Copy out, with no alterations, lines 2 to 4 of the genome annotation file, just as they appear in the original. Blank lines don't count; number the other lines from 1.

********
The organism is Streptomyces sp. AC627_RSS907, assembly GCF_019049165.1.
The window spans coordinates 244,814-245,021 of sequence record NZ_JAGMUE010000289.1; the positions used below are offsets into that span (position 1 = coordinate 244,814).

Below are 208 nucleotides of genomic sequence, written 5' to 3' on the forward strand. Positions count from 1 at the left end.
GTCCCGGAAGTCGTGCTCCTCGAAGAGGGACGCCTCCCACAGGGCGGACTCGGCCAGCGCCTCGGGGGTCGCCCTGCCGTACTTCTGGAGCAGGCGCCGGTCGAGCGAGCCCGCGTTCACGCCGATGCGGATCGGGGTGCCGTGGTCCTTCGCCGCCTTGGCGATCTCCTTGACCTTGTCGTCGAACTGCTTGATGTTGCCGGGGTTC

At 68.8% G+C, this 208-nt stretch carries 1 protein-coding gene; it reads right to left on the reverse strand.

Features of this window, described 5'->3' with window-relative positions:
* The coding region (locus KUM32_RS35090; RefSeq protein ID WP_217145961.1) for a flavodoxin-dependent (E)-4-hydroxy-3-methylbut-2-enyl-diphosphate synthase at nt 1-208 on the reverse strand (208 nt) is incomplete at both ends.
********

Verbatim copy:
The window spans coordinates 244,814-245,021 of sequence record NZ_JAGMUE010000289.1; the positions used below are offsets into that span (position 1 = coordinate 244,814).

Below are 208 nucleotides of genomic sequence, written 5' to 3' on the forward strand. Positions count from 1 at the left end.
GTCCCGGAAGTCGTGCTCCTCGAAGAGGGACGCCTCCCACAGGGCGGACTCGGCCAGCGCCTCGGGGGTCGCCCTGCCGTACTTCTGGAGCAGGCGCCGGTCGAGCGAGCCCGCGTTCACGCCGATGCGGATCGGGGTGCCGTGGTCCTTCGCCGCCTTGGCGATCTCCTTGACCTTGTCGTCGAACTGCTTGATGTTGCCGGGGTTC